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A Welcome Expansion of the Information Technology Agreement Has Arrived

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On July 1, the global production, trade, and usage of information and communications technology (ICT) products received a long-awaited boost when the expanded Information Technology Agreement (ITA)—a trade agreement that eliminates tariffs on hundreds of ICT products—came into force. The World Trade Organization (WTO) considers the initial ITA, concluded in 1996, as one of the most successful trade agreements ever. The expanded ITA is the biggest tariff-cutting deal in WTO history. It’s hoped that the deal will have similar success in driving ICT-based trade, productivity, and innovation as its successor.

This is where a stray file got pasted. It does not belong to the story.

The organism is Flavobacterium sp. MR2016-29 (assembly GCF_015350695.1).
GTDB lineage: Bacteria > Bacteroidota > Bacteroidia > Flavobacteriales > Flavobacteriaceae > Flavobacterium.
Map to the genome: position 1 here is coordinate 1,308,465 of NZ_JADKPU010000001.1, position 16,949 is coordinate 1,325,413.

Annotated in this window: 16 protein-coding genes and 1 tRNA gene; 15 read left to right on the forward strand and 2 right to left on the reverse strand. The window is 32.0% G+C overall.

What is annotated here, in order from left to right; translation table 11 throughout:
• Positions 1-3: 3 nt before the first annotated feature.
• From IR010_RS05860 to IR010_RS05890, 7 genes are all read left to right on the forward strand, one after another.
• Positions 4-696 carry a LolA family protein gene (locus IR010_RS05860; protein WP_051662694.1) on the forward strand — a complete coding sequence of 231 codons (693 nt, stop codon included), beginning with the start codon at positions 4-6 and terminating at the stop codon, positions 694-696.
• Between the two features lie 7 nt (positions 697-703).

The expanded ITA will build on the significant impact that the initial ITA exerted on growing global ICT trade. From 1996 to 2008, total global two-way trade in ICT products covered by the agreement increased by more than 10 percent annually, from $1.2 trillion to $4.0 trillion. The expanded ITA promotes affordability and accessibility to a new generation of ICT products by eliminating tariffs to trade on an updated list of 201 ICT products. The initial ITA cut tariffs on eight categories of ICT products, such as semiconductors, computers, and telecommunication products. The latest list includes scores of products that the initial ITA did not cover, such as types of computer memory, and many new and innovative ICT products, such as multi-component semiconductors, GPS devices, medical devices, and video games. This expansion eliminates tariffs on $1.3 trillion in annual exports, which represents about 10 percent of total global trade.